New emergency response equipment for villages, hospitals
Health professionals and village councils have been handed potentially life-saving equipment for emergencies thanks to funding from the Green Climate Fund’s Vaisagano Catchment Project.
The 31 villages up and down the Vaisigano River will be given a comprehensive first aid kit and training on how to use them in the event of a natural disaster and evacuation.
An additional 35 emergency response bags have been handed over to the Ministry of Health. These are bright orange mobile emergency kits with essential first-response equipment in case the hospital is too far away or even damaged.
The Green Climate Fund Vaisigano Catchment Project (G.C.F.-V.C.P.) is a 25-year project costing US$65.7 million, and is focused on addressing infrastructure and human resources to address the ongoing issues cause by natural disasters and floods.
Project Manager Tevaga Pisaina Leilua-Lei Sam explained the Catchment Project is a multi-sectoral effort, and that helping communities’ emergency response is an essential part of it.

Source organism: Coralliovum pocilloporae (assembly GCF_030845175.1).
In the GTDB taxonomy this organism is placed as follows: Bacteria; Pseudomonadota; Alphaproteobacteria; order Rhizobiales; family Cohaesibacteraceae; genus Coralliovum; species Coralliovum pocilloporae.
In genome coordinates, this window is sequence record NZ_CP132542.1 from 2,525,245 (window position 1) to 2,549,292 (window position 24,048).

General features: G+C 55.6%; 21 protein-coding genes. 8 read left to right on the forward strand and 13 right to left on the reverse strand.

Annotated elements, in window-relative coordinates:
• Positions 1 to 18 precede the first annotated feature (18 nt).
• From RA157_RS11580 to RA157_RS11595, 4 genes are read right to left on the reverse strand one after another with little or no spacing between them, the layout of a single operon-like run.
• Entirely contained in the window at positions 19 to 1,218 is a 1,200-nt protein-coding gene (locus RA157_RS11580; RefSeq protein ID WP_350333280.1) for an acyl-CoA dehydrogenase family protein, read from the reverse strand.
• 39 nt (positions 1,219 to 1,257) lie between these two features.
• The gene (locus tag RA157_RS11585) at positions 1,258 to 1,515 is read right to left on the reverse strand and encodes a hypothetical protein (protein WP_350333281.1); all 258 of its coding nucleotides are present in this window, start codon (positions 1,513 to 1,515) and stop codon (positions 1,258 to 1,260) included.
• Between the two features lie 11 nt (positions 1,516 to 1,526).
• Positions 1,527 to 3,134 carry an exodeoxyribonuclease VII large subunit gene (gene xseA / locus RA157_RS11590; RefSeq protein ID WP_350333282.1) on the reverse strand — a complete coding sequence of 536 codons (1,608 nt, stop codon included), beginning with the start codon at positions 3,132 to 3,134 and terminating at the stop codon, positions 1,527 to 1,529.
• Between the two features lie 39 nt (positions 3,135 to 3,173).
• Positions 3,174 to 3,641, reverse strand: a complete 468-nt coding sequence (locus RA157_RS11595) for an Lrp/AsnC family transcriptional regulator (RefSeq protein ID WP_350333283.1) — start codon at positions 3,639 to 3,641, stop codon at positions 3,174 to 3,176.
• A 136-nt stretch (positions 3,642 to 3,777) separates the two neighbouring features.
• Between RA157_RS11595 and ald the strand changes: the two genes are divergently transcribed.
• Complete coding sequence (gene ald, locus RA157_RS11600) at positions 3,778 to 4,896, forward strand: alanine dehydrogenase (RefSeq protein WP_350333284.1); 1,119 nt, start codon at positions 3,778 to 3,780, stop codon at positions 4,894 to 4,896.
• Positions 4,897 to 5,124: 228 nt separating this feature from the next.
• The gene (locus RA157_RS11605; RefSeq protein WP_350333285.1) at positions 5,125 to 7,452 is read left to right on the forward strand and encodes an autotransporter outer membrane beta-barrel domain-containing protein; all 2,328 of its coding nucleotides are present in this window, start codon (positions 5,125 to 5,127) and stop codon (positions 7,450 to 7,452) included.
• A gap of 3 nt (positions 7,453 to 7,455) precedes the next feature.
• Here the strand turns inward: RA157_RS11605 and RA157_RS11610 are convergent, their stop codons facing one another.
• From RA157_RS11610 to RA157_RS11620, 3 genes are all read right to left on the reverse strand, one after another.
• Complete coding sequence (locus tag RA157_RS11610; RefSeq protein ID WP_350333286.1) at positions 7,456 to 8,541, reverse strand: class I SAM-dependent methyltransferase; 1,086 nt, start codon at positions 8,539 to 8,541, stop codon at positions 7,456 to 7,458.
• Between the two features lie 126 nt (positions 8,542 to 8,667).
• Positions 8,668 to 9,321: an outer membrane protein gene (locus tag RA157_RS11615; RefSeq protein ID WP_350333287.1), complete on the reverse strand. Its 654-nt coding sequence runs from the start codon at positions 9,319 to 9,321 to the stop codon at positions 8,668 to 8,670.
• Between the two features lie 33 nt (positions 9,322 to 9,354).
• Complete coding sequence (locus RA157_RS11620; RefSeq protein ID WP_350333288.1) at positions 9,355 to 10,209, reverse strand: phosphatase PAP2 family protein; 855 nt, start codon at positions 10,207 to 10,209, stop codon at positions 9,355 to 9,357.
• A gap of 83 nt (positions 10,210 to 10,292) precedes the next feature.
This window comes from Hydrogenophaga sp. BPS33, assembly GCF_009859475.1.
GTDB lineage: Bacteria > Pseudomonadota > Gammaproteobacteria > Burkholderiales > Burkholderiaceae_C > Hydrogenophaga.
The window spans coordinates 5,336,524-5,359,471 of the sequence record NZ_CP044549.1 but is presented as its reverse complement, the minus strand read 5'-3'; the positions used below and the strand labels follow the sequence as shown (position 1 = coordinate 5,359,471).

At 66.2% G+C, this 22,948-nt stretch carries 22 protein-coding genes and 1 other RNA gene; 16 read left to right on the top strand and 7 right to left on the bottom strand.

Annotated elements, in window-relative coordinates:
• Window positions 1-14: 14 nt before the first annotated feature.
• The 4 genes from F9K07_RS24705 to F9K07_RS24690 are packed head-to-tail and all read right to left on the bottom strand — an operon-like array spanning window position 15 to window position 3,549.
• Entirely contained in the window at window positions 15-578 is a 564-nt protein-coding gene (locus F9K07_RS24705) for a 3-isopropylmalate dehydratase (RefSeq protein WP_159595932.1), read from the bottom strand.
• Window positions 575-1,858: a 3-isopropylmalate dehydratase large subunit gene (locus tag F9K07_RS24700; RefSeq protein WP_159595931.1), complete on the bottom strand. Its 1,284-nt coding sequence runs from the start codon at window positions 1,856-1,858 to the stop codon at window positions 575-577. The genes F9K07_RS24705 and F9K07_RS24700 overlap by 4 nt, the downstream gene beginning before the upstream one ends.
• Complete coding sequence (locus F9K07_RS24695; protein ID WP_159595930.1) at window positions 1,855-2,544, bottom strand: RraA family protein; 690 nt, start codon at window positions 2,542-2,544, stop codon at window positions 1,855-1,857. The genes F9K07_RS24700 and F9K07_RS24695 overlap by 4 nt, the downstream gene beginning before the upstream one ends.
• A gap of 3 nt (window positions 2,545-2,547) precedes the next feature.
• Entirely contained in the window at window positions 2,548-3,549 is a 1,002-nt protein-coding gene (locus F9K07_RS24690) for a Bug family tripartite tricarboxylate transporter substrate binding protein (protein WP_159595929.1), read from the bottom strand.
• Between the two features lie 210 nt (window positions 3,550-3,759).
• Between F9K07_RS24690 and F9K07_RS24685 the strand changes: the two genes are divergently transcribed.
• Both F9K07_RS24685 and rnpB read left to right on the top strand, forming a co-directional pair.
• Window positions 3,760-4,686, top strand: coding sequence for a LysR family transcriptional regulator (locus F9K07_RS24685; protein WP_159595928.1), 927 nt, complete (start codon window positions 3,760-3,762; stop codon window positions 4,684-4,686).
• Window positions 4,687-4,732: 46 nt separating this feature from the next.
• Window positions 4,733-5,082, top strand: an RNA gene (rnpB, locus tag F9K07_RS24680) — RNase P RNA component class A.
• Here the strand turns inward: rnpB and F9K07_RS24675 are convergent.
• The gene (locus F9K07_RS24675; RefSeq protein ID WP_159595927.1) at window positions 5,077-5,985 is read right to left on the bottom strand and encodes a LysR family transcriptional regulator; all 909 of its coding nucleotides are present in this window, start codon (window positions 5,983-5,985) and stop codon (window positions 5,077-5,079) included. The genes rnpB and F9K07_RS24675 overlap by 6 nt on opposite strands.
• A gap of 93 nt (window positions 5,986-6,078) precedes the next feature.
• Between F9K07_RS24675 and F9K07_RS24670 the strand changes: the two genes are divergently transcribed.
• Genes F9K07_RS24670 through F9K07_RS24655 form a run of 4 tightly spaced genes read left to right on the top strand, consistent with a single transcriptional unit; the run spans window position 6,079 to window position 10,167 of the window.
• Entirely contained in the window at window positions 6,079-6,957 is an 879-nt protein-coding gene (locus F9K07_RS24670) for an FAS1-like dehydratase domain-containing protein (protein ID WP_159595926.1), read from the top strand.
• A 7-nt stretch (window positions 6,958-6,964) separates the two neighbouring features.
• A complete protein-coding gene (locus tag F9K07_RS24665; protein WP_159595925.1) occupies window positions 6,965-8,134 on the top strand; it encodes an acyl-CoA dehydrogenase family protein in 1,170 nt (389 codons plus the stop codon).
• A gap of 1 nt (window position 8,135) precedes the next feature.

“They can use these self-sufficient bags on the field or where the emergencies are,” she said.
Tevaga said the project to procure emergency response bags and first aid kits began long before the pandemic hit, and that its effects on freight and shipping meant it took longer than expected to get the kits on island.
The emergency bags for the healthcare practitioners are kitted out according to what M.O.H. doctors asked for. They are from SÖHNGEN in Germany, which manufactures first aid emergency medical equipment.
The V.C.P villages begin in Afiamalu East to Matautu-Tai, Moataa on the Eastern side, and Tauese and Apia on the Western Side.
“We wanted to have these arrive first and now we will organise training for the village councils and villages,” Tevaga said. The training will be done in conjunction with the Disaster Management Office.
Leausa Dr. Take Naseri accepted the handover in a brief ceremony on Wednesday, and thanked the Green Climate Fund for the equipment.
After the ceremony doctors and nurses were invited to look at the emergency response bags before they are distributed across the hospital.